The Cobra CXT 235 is touted to feature a compact design and is advertised to have a range of 20 miles. However, what the actual range is quite less. The device also has NOAA receiver, which means that you will be prepared for storms and emergencies with this device. The small device also has a feature which allows you to transmit hands free using the Voice Activated Transmission(VOX). Meaning that you will be able to perform other tasks while in touch with others. The multitasking potential is amazing on this small but sturdy device. It also seems to have five different selectable tones which will help you distinguish between different parties for incoming calls.
There is a total of 2662 channel combinations available on this device when the 22 channels are combined with the 121 privacy codes (38 CTCSS/83 DCS). These combinations prevent interference from other radios. The pair of radios also includes rechargeable batteries and a “Y” wall charger. The radio can also be used with AAA alkaline batteries.
A word of caution to those who might be interested in the so-called ‘Privacy Code’ features. This feature does not prevent others from listening in to your conversation. It just prevents you from receiving unwanted transmission from other people. Let’s say your group is using channel 11 with privacy code set to 22. You will not hear any transmission on channel 11 unless it is preceded by the correct privacy code. But anybody listening in to channel 11 without using privacy code can hear everything you transmit.
The included NiMH rechargeable AAA batteries have very low capacity of just 300mAh. Based on our measured power consumption, this is barely enough to sustain 1-2 hours of operation if you do a lot of transmission. To extend the runtime, you would need to replace those batteries with higher-capacity versions, such as Sanyo eneloop or Tenergy Centura (800mAh).
One huge drawback of this device is that you cannot use it while it’s charging! While the walkie talkies are plugged in to the AC recharger, you can turn them on but they are unable to receive any calls. That means you cannot leave them in standby mode while being recharged, which sucks big time in our books.
Features and Design
The CXT235 features a power saving mode that is really good. After 10 seconds of inactivity, it goes into a ‘Power Saver’ mode which reduces the average input current to around 20mA, down nearly half from the 40 mA that is absorbs otherwise. This doubles the battery life, redeeming the fact that it
One of the biggest features of this device is how sturdy it really is in real life situations. We gave this device to one of our children. We set it on a “lock” feature, basically means that everything else was disabled but the push to talk worked. It took quite a beating but still performed flawlessly. The thing just is made to take a beating, it seemed. Reception at about 1.5 miles was decent, though the audio was a bit muzzled, but it’s nothing that you have never heard before. The “lock” feature has now become a standard feature in most mobile walkie talkies these days. What we notice is that this thing does not have a belt clip in the box, so you will need to purchase your own if you are looking for one.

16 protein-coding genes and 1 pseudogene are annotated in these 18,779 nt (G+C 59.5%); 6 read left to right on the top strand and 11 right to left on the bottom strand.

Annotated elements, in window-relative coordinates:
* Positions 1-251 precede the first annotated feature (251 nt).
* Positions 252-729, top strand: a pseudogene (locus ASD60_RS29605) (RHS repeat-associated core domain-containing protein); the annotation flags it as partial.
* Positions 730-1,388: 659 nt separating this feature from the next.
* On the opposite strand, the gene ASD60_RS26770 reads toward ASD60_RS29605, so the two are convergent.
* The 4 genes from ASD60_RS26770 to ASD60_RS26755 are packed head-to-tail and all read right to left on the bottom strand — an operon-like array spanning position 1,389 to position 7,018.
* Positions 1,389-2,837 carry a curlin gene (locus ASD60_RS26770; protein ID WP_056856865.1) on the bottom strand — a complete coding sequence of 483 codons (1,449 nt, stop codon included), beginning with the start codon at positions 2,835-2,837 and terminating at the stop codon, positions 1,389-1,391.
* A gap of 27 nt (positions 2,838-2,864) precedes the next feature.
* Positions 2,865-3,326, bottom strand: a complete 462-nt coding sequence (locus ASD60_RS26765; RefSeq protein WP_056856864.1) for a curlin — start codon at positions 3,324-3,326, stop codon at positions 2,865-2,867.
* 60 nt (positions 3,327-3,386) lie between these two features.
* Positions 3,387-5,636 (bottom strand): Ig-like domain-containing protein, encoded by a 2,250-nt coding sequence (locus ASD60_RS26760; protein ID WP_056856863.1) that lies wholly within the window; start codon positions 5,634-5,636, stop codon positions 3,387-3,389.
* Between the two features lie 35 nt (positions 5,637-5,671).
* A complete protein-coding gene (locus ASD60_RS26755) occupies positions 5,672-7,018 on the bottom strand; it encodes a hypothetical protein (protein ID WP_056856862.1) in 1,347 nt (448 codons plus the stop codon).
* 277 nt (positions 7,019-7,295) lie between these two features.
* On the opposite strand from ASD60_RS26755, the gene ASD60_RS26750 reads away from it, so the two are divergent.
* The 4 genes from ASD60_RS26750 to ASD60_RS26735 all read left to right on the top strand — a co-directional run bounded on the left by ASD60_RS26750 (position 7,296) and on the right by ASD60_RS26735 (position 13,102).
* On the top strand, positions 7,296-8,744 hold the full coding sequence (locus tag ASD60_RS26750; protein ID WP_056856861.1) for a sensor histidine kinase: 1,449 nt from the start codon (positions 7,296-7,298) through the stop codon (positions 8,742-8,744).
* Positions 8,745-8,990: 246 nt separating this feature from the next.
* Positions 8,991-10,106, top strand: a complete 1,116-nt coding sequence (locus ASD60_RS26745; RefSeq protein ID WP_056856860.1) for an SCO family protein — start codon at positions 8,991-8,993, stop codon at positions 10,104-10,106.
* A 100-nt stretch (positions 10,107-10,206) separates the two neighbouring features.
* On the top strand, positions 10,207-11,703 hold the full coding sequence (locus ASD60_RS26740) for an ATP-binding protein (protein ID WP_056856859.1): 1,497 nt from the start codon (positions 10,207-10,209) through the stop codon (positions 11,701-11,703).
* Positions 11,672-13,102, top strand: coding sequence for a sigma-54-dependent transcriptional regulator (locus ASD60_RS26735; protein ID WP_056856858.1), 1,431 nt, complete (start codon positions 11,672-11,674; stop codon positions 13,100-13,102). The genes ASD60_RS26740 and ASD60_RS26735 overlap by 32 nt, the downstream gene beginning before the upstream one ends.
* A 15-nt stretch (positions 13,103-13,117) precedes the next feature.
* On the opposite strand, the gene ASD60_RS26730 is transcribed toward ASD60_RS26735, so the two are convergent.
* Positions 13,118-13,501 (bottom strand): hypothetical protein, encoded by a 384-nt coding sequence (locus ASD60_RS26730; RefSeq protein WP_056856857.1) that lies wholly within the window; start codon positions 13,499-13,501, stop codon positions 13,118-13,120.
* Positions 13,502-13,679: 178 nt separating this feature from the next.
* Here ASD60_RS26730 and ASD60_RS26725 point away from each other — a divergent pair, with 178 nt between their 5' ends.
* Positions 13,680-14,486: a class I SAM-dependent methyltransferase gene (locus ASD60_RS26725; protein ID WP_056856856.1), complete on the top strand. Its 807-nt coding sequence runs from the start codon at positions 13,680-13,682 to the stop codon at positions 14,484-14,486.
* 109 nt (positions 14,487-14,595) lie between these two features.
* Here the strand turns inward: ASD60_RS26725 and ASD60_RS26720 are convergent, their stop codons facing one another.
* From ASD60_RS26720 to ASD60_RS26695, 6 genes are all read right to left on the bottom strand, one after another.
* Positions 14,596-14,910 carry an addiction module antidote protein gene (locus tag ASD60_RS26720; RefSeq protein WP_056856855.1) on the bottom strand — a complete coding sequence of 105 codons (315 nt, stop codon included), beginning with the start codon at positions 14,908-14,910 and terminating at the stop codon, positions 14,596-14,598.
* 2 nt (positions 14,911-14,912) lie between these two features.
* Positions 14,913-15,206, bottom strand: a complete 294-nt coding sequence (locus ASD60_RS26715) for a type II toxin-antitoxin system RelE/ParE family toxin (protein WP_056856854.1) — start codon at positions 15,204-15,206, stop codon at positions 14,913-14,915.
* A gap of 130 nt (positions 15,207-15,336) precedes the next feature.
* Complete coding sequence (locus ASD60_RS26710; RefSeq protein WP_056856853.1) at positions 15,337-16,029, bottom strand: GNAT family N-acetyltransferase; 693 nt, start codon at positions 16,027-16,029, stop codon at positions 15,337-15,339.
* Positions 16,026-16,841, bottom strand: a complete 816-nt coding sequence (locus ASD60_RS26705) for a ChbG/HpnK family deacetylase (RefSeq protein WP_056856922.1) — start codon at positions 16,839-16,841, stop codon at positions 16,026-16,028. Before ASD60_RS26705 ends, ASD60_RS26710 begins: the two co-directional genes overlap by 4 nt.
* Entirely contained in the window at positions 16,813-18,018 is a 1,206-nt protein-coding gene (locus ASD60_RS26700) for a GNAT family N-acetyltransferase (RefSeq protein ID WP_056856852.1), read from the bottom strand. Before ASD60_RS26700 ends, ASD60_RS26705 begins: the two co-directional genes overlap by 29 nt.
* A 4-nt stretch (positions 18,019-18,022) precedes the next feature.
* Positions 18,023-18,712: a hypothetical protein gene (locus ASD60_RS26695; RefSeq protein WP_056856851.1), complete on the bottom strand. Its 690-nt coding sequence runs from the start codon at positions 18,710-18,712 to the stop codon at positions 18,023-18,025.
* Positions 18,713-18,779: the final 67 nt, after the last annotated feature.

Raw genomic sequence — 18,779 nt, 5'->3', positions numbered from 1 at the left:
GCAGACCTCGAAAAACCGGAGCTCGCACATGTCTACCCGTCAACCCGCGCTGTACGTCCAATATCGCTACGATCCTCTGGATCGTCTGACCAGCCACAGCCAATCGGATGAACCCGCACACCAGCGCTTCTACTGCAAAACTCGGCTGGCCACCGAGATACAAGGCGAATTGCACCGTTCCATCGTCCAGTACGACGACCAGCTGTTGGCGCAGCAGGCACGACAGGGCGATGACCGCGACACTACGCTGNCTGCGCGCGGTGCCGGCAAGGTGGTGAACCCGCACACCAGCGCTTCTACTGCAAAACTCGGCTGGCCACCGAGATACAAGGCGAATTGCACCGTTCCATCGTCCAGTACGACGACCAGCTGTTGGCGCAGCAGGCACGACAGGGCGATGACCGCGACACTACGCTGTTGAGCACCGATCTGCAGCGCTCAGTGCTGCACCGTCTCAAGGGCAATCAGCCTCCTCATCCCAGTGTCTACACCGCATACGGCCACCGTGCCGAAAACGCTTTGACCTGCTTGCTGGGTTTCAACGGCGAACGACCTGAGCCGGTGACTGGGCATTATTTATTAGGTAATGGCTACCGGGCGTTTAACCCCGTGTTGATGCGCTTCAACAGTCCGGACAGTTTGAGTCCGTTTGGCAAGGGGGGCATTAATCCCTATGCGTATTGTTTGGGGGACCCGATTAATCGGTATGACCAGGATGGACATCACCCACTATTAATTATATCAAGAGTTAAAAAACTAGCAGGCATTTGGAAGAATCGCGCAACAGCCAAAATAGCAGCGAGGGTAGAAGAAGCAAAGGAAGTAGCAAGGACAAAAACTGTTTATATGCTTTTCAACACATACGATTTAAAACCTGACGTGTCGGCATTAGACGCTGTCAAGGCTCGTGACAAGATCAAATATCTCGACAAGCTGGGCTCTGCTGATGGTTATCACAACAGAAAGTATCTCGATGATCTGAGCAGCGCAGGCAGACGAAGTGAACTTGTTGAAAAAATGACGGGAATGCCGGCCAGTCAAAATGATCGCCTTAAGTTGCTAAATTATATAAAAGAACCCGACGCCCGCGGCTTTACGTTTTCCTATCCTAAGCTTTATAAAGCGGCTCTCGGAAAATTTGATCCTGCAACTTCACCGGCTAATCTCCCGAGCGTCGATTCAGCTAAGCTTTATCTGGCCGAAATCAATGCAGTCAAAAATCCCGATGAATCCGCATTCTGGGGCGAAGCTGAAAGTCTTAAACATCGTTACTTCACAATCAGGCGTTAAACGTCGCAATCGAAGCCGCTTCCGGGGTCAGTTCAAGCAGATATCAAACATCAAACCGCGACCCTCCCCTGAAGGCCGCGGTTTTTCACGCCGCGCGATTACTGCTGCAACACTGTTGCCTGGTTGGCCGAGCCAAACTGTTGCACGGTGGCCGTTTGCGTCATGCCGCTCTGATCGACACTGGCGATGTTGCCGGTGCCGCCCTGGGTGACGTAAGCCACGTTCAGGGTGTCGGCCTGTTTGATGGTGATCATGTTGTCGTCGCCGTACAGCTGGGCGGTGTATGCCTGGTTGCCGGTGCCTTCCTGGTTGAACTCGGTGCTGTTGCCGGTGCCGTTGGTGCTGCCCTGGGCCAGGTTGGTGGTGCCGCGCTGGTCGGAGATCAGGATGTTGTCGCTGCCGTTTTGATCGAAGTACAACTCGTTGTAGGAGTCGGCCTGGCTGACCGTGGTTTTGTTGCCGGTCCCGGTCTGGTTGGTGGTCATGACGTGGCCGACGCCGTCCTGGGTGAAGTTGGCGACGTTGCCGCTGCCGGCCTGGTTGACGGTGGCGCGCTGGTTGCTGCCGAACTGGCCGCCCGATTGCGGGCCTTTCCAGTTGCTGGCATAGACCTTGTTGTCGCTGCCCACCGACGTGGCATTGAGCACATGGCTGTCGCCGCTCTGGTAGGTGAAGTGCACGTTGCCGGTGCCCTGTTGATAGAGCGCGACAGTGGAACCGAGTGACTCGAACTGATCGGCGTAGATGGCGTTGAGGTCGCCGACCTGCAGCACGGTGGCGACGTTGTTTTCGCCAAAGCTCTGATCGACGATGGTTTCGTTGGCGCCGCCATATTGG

The AC adapter’s charging current is around 30mA. That means it takes about 12 hours to recharge the included 300mAh batteries. Personally, we went with AAA rechargeable batteries and used our own charger for the battery tests and we found that the provided battery was subpar and that the after markets one were in fact, much better.
As we all know, the GMRS is controlled by the FCC, and you have to apply for an operational license to use those channels, or risk a fine. The FRS (Family Radio System) function in these (and all other similar radios) is only allowed on channels 8-13, and are max-set at 0.5 watt of power, which there is no going around. So, you will have to get used to the stunted functionality if you are not planning on paying more to get a premium licence.
Compromise Vs Price
One more complaint that we have with this device is that the LED indicator on the CXT235 does not tell you the correct amount of the charge just after you have plugged it out. It’s a little design flaw, if you will. You know that the engineers who put this together should have made it give out some kind of alarm or display some sort of word when the batter is low or is approaching low battery. However, it shouldn’t have had a quarter battery indicator because people think that if it’s a meter it’s going to grow to show either a full charge battery or one that needs charging and that’s not the case, since your device is working fine
The price of this device is where the real deal is. It is the cheapest on the market, and that is what makes this thing so damn attractive. The entry level price point almost makes it akin to middle end hardware at an entry level cost, something that really entices me as a user. Second hand refurbished models are even cheaper, going in as low as 20 dollars. Definitely worth considering at that price point, in all probabilities.
The bottom line is that this is a small, nifty radio that has its set of quirks. The thing is made to last and is sturdy. But it obviously has its own set of limitations attached to it. You might be able to overlook quite a few of them if you are just looking for a cheap radio that just about works out for you.
All in all, this product, the CXT235, is definitely worth considering if you are looking for something with a few compromises in the ultra budget category
Hi, I'm Jamie and I'm the creator of Walkie Talkie Reviews.net. I am an outdoors enthusiast with many hobbies like hiking, boating and climbing. I have been using walkie talkies on my trips and have set out on a journey of finding out which radios suit your needs best.